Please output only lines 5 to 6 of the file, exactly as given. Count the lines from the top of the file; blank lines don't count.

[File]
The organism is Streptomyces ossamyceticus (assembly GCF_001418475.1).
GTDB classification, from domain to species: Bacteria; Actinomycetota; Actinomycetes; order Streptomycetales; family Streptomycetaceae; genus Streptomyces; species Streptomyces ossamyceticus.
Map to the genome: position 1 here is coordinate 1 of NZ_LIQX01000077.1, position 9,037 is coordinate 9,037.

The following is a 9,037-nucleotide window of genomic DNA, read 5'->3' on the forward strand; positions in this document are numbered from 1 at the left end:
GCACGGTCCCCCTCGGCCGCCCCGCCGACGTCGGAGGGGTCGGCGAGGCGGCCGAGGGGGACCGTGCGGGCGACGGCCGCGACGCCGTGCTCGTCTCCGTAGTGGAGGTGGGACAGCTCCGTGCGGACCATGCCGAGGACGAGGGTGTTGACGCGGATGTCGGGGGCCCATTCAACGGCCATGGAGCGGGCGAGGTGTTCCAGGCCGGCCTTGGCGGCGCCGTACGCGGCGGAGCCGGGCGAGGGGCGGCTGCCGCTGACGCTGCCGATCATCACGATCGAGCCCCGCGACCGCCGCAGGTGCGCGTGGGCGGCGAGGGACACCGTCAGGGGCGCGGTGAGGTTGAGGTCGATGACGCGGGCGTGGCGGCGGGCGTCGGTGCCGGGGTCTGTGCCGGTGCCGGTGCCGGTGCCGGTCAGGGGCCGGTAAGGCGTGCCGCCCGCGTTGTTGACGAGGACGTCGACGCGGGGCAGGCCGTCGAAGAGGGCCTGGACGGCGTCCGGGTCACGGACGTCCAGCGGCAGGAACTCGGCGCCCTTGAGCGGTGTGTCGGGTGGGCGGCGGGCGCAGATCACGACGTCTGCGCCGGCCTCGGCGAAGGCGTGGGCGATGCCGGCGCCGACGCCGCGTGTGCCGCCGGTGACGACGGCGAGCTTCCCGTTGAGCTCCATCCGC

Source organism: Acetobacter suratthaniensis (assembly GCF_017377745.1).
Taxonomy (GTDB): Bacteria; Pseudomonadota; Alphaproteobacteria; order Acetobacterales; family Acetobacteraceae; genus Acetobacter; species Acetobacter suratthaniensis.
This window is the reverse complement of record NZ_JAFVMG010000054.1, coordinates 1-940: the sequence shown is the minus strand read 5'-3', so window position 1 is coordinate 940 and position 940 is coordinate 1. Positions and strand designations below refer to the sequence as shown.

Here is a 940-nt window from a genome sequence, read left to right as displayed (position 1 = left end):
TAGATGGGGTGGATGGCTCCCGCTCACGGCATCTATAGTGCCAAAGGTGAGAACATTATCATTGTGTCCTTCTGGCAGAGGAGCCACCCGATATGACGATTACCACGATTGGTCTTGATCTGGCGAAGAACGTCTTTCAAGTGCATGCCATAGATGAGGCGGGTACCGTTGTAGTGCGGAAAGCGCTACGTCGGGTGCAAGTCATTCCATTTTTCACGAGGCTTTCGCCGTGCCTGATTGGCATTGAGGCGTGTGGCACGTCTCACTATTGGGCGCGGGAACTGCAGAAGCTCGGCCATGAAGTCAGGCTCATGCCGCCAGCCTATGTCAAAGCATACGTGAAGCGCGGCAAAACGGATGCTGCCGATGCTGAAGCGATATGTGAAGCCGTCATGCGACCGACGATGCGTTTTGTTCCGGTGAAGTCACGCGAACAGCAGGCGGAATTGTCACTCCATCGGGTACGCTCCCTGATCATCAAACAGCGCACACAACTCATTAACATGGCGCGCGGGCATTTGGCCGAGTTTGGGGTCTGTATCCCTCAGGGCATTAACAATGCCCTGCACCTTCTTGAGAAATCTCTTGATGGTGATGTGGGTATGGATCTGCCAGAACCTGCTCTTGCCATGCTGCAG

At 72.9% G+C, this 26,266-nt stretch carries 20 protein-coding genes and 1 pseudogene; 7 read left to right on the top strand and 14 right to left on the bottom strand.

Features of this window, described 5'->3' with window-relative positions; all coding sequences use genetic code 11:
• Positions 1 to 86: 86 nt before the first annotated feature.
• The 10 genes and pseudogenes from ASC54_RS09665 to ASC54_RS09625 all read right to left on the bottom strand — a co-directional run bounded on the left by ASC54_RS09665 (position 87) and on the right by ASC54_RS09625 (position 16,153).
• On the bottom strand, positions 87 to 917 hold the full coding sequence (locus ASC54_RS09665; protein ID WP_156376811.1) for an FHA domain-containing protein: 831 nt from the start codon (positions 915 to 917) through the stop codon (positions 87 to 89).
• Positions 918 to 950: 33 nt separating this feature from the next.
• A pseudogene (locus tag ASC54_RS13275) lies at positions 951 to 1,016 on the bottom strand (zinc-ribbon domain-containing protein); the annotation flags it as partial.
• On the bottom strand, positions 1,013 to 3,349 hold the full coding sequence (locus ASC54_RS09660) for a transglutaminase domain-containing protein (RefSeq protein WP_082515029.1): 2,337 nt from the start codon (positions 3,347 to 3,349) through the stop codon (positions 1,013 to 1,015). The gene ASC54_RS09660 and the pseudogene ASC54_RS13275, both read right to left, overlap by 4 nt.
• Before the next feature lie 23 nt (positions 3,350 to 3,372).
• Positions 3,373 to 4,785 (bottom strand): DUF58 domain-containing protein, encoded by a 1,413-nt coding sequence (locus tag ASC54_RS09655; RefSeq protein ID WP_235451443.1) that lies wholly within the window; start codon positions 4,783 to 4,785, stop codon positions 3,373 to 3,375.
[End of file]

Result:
GCACGGTCCCCCTCGGCCGCCCCGCCGACGTCGGAGGGGTCGGCGAGGCGGCCGAGGGGGACCGTGCGGGCGACGGCCGCGACGCCGTGCTCGTCTCCGTAGTGGAGGTGGGACAGCTCCGTGCGGACCATGCCGAGGACGAGGGTGTTGACGCGGATGTCGGGGGCCCATTCAACGGCCATGGAGCGGGCGAGGTGTTCCAGGCCGGCCTTGGCGGCGCCGTACGCGGCGGAGCCGGGCGAGGGGCGGCTGCCGCTGACGCTGCCGATCATCACGATCGAGCCCCGCGACCGCCGCAGGTGCGCGTGGGCGGCGAGGGACACCGTCAGGGGCGCGGTGAGGTTGAGGTCGATGACGCGGGCGTGGCGGCGGGCGTCGGTGCCGGGGTCTGTGCCGGTGCCGGTGCCGGTGCCGGTCAGGGGCCGGTAAGGCGTGCCGCCCGCGTTGTTGACGAGGACGTCGACGCGGGGCAGGCCGTCGAAGAGGGCCTGGACGGCGTCCGGGTCACGGACGTCCAGCGGCAGGAACTCGGCGCCCTTGAGCGGTGTGTCGGGTGGGCGGCGGGCGCAGATCACGACGTCTGCGCCGGCCTCGGCGAAGGCGTGGGCGATGCCGGCGCCGACGCCGCGTGTGCCGCCGGTGACGACGGCGAGCTTCCCGTTGAGCTCCATCCGC

Source organism: Acetobacter suratthaniensis (assembly GCF_017377745.1).